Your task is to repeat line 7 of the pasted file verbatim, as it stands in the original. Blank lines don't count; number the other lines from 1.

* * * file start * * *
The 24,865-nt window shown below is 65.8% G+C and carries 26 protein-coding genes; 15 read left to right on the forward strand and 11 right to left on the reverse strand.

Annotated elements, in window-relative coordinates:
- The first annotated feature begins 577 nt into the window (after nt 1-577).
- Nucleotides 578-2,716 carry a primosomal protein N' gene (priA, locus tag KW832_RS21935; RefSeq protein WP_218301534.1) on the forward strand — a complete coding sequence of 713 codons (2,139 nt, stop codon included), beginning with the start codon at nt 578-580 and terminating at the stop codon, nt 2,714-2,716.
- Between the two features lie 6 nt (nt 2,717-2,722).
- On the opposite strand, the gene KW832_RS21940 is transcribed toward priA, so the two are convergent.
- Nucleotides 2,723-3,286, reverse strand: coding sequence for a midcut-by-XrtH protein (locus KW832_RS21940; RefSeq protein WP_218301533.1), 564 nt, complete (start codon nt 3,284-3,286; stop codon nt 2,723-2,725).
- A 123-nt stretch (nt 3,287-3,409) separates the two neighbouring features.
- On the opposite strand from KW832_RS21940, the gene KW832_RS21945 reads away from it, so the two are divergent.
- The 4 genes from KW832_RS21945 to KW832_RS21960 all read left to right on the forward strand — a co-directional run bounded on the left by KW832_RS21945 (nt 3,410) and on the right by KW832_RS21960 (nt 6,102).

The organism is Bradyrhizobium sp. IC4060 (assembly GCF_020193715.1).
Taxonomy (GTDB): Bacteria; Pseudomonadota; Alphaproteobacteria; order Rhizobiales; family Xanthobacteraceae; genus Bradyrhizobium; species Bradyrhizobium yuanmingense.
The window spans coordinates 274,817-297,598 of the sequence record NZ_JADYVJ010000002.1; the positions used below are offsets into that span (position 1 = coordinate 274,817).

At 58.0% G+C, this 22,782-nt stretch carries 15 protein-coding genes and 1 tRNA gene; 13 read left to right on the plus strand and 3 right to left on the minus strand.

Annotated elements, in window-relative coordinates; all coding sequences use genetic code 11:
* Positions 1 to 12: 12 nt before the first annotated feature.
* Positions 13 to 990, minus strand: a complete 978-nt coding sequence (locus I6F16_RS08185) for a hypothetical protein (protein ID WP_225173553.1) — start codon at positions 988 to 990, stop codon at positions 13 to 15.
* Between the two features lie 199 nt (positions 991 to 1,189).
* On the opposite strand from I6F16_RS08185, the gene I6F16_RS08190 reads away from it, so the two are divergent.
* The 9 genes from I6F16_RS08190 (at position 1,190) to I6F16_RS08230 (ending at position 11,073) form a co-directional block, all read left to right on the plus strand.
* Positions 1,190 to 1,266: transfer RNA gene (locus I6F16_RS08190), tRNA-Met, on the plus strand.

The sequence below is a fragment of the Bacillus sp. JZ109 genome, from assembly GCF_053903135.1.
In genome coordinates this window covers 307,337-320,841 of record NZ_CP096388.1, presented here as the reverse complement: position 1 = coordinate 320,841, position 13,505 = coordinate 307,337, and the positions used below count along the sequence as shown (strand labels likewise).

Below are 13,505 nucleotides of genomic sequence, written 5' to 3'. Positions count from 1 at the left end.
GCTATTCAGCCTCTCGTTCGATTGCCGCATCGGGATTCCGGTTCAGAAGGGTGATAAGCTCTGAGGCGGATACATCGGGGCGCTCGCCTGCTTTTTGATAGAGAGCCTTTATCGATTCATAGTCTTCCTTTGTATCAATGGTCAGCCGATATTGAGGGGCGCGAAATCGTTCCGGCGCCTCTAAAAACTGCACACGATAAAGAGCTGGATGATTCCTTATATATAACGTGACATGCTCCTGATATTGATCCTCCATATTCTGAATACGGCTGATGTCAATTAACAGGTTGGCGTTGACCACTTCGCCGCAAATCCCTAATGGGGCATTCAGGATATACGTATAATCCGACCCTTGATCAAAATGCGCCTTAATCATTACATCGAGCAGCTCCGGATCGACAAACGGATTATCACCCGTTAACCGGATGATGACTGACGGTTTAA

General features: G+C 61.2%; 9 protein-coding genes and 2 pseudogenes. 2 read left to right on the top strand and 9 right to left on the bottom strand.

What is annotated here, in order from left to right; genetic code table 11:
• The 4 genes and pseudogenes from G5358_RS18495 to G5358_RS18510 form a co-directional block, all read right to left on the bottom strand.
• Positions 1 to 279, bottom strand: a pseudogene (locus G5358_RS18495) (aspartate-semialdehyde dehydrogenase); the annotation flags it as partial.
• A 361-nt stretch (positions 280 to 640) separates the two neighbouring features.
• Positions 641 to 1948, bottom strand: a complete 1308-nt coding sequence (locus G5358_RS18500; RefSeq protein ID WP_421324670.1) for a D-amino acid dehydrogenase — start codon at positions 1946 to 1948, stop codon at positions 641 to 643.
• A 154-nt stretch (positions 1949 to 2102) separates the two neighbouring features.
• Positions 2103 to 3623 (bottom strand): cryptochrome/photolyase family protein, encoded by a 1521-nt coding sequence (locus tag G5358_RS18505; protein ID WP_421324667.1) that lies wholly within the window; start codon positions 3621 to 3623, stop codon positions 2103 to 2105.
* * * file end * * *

- Nucleotides 2,723-3,286, reverse strand: coding sequence for a midcut-by-XrtH protein (locus KW832_RS21940; RefSeq protein WP_218301533.1), 564 nt, complete (start codon nt 3,284-3,286; stop codon nt 2,723-2,725).